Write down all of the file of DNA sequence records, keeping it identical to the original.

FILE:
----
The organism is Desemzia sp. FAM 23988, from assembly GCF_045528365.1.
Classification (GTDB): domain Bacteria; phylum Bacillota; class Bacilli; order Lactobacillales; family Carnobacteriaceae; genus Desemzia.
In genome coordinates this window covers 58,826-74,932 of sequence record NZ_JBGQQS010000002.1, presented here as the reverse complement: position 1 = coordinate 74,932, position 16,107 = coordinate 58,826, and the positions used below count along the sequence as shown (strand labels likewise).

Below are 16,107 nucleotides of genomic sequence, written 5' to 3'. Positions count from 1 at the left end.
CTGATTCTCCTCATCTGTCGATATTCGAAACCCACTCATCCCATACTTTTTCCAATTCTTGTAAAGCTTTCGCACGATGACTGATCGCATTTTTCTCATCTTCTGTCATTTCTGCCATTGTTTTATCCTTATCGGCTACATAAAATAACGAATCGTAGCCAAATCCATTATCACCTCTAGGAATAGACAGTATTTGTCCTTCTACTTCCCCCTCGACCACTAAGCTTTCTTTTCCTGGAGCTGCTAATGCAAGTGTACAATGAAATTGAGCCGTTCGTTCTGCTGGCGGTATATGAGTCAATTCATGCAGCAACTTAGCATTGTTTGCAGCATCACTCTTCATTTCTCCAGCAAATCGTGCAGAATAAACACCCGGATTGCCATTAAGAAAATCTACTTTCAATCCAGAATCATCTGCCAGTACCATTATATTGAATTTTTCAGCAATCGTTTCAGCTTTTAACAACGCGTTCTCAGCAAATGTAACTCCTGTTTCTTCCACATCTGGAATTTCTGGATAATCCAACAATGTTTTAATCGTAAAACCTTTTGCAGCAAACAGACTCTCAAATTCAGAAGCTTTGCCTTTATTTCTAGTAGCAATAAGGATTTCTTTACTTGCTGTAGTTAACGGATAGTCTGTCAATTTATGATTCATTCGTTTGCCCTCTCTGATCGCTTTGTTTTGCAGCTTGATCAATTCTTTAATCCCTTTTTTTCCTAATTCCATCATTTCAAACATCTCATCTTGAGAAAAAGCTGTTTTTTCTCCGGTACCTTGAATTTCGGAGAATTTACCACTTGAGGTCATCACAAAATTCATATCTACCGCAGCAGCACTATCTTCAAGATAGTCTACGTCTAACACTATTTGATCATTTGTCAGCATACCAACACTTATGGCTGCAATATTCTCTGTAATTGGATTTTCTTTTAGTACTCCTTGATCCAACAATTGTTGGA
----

The organism is Desemzia sp. FAM 23988, from assembly GCF_045528365.1.
Classification (GTDB): domain Bacteria; phylum Bacillota; class Bacilli; order Lactobacillales; family Carnobacteriaceae; genus Desemzia.
In genome coordinates this window covers 58,826-74,932 of sequence record NZ_JBGQQS010000002.1, presented here as the reverse complement: position 1 = coordinate 74,932, position 16,107 = coordinate 58,826, and the positions used below count along the sequence as shown (strand labels likewise).

Below are 16,107 nucleotides of genomic sequence, written 5' to 3'. Positions count from 1 at the left end.
CTGATTCTCCTCATCTGTCGATATTCGAAACCCACTCATCCCATACTTTTTCCAATTCTTGTAAAGCTTTCGCACGATGACTGATCGCATTTTTCTCATCTTCTGTCATTTCTGCCATTGTTTTATCCTTATCGGCTACATAAAATAACGAATCGTAGCCAAATCCATTATCACCTCTAGGAATAGACAGTATTTGTCCTTCTACTTCCCCCTCGACCACTAAGCTTTCTTTTCCTGGAGCTGCTAATGCAAGTGTACAATGAAATTGAGCCGTTCGTTCTGCTGGCGGTATATGAGTCAATTCATGCAGCAACTTAGCATTGTTTGCAGCATCACTCTTCATTTCTCCAGCAAATCGTGCAGAATAAACACCCGGATTGCCATTAAGAAAATCTACTTTCAATCCAGAATCATCTGCCAGTACCATTATATTGAATTTTTCAGCAATCGTTTCAGCTTTTAACAACGCGTTCTCAGCAAATGTAACTCCTGTTTCTTCCACATCTGGAATTTCTGGATAATCCAACAATGTTTTAATCGTAAAACCTTTTGCAGCAAACAGACTCTCAAATTCAGAAGCTTTGCCTTTATTTCTAGTAGCAATAAGGATTTCTTTACTTGCTGTAGTTAACGGATAGTCTGTCAATTTATGATTCATTCGTTTGCCCTCTCTGATCGCTTTGTTTTGCAGCTTGATCAATTCTTTAATCCCTTTTTTTCCTAATTCCATCATTTCAAACATCTCATCTTGAGAAAAAGCTGTTTTTTCTCCGGTACCTTGAATTTCGGAGAATTTACCACTTGAGGTCATCACAAAATTCATATCTACCGCAGCAGCACTATCTTCAAGATAGTCTACGTCTAACACTATTTGATCATTTGTCAGCATACCAACACTTATGGCTGCAATATTCTCTGTAATTGGATTTTCTTTTAGTACTCCTTGATCCAACAATTGTTGGA